It seems to me that “fetus” is used when a reporter is discussing a pregnancy that was unwanted, and baby or unborn child the rest of the time. For the human being in the womb, intention is everything.

  • http://www.priestsforlife.org Leslie Palma

    On a related note, those of us on the pro-life side of things often wonder why we are “anti-abortion” and those on the other side of the bubble zone are “abortion rights advocates.” Where’s the parity there? If we are anti-abortion, shouldn’t that make them pro-abortion? Or if they are abortion rights advocates, shouldnt’t we be abortion rights opponents? Unwieldy, I’ll agree, but on par.


    Does not matter what you call it. You can call the child “Meatloaf” if you please. It will not change the fact that after the abortion, the kid will be dead and you:

    A murderess.

    Or a “lifetaker”. Or a “deathmaker”. Or a “post-abortive woman” if you will.
    Call yourself whatever you want.

    If you breakt the 6th commandment, why not the 9th while you are at it?

  • Chris

    Did the journalist in these cases use the term “baby”, “unborn child”, etc. because in these cases the mother “wanted” the child? I see that Leslie beat me to it, and I agree with her.

  • http://kingslynn.blogspot.com C. Wingate

    Look at Gnews show (using one of its relates stories search features) only a very few story versions using “fetus” with something like four times as many using “baby” (and of course many of those stories use both). I get the impression (looking at one usage which is delivered as a quotation) that “fetus’ is most often used in conjunction with stating that the drug has this effect, tending to imply that the word is connected with a medicalized viewpoint.

  • Duane

    Today’s Washington Post had two stories – on the spina bifida surgery and on proposed budget cuts. Both consistently used the word baby -

    Surgery can help babies with spina bifida
    By Rob Stein, Page A02
    Performing surgery on babies with the most severe form of spina bifida when they are still in the womb doubles the chance that they will be able to walk, according to a federally funded study released Wednesday.

    House GOP points budget knife at EPA, top Obama priorities
    By Lori Montgomery and Shailagh Murray, Page A06
    House Republicans sketched their vision for a smaller federal government Wednesday, proposing sharp spending cuts that would wipe out family-planning programs, take 4,500 police officers off the street, and slice 10 percent from a food program that aids pregnant women and their babies.

  • MarkAA

    What I observed during my years as an editor in four daily newsrooms is that most reporters and copy editors who spoke openly of the matter were virulently pro-choice. They tended to be fierce on the matter. “Fetus” was the “official” term that had to be there to get the story past the copy editors, especially a far-left chief copy editor(s). “Baby” or “Unborn child” typically was used by reporters — especially ones who were openly pro-life — but those terms almost always were changed to “Fetus” by the pro-choice copy editors. When the planets aligned, usually on a weekend, and the cadre of pro-choice copy editors weren’t in the newsroom, their backups might be pro-life or at least not against using “unborn child” and allow a story written by a pro-life reporter to get through with something more human than “fetus”. There usually were grumbles about this on Monday, regarding what the “style” was.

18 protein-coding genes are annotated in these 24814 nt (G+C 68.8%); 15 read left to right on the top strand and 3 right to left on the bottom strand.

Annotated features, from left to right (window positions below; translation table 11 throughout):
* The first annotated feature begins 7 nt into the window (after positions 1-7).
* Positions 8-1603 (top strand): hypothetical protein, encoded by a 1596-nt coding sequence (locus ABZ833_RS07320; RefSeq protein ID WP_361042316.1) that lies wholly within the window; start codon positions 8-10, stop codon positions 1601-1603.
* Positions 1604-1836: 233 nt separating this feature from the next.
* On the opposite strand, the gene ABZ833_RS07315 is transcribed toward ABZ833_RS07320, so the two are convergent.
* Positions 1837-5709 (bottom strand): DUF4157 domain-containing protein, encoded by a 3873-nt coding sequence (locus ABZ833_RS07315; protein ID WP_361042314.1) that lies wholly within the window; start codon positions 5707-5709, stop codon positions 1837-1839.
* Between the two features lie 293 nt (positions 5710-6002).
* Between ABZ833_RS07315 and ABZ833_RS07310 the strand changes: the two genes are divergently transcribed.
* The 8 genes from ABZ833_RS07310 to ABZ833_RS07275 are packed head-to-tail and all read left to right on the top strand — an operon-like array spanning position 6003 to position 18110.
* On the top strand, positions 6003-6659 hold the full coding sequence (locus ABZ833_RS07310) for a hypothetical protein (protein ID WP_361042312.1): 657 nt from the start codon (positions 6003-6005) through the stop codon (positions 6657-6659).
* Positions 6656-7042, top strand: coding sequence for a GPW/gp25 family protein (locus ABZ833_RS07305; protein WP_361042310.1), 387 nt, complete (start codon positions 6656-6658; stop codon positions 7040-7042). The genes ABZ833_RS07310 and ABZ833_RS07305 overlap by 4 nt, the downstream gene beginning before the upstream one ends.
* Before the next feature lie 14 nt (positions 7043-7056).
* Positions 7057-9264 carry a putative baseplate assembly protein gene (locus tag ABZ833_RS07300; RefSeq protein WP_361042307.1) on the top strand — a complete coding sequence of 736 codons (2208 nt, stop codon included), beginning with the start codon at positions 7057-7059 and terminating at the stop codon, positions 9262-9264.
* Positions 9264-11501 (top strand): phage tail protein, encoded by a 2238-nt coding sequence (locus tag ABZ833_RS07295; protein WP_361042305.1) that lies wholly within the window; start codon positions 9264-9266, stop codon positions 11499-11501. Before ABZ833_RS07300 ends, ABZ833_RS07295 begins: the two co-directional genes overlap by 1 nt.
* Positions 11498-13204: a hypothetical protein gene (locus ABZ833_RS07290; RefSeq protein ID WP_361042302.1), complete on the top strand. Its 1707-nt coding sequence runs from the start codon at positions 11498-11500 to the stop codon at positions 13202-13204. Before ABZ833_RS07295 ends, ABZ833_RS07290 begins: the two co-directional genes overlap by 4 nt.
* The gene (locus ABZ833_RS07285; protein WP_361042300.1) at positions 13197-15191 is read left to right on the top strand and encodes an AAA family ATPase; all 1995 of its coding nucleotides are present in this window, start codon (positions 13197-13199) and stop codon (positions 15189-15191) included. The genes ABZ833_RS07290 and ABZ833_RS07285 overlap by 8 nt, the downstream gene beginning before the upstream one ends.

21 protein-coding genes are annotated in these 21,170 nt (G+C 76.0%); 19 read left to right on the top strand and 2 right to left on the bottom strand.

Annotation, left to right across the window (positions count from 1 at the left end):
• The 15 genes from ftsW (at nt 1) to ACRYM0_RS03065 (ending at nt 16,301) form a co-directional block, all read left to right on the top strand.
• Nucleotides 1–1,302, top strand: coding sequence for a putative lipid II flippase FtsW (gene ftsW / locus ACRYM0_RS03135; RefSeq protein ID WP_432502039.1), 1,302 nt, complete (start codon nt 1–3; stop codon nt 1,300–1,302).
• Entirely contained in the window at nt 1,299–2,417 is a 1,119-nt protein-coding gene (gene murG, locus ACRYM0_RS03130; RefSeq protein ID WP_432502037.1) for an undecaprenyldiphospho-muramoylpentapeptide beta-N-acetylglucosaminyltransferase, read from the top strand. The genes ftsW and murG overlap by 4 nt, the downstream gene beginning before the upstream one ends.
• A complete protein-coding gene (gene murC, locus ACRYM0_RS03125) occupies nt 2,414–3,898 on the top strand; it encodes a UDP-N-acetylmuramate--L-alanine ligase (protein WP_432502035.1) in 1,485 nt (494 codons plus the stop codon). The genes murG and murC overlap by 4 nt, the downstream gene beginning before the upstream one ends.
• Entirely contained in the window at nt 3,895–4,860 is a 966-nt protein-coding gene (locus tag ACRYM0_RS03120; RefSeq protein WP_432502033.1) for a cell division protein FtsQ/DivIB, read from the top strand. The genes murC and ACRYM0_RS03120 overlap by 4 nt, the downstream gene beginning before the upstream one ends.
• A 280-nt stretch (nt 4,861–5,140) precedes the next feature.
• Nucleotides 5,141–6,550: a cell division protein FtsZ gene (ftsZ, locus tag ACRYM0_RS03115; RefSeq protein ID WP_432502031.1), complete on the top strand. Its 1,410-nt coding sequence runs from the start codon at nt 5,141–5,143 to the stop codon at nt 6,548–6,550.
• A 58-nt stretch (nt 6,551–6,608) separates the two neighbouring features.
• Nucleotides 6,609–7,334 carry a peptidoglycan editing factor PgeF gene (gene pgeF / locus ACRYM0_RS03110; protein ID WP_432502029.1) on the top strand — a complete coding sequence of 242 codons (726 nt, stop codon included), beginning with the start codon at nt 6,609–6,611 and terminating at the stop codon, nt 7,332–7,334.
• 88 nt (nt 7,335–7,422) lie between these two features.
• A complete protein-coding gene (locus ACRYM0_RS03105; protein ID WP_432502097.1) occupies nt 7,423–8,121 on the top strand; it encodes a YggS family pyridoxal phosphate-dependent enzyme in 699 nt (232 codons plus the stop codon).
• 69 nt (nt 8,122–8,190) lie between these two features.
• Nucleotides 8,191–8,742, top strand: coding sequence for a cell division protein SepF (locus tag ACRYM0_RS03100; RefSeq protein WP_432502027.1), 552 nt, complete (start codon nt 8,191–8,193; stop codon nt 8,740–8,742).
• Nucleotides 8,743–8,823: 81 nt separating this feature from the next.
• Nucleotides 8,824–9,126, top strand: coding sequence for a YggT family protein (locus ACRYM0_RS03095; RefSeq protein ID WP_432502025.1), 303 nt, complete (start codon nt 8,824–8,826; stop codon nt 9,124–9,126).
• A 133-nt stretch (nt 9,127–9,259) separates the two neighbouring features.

Yes, even in Flyover Country, the terminology of the abortion war has been battled over in this quiet way for decades. Ideology reigns, based on who is in the seats doing the writing and editing. Or, at least it used to when there were such things as copy desks.

  • http://fallibilismandfaith.blogspot.com/ JD

    Meanwhile, ordinary people tend to say “child,” “unborn child” or even “baby.”

    Ok, “child” and “baby” may be natural, if used within reason (i.e. not applied to the contents of a testtube).

    But “unborn (child)” – that’s a stilted, ideologically driven backformation, nothing natural about it.

    Look at the n-gram here. Usage trends steeply upwards at just the time you would it expect it to if it were a function of abortion war messaging.

  • Duane

    Letter in this morning’s Wash Post:

    ‘Babies,’ only once they’re born

    Friday, February 11, 2011; 7:26 PM

    The Feb. 10 article “Surgery can help babies with spina bifida” misused the word “baby” or “babies” to refer to a fetus in the womb at least five times, including the headline.

    Since the article hardly ever used the correct noun “fetus,” I wondered whether this was a deliberate editorial decision.

    In trying to redefine fetuses as babies, The Post strayed into politically charged territory rather than simply reporting the facts.

    Such views should be reserved for the opinion section of the paper.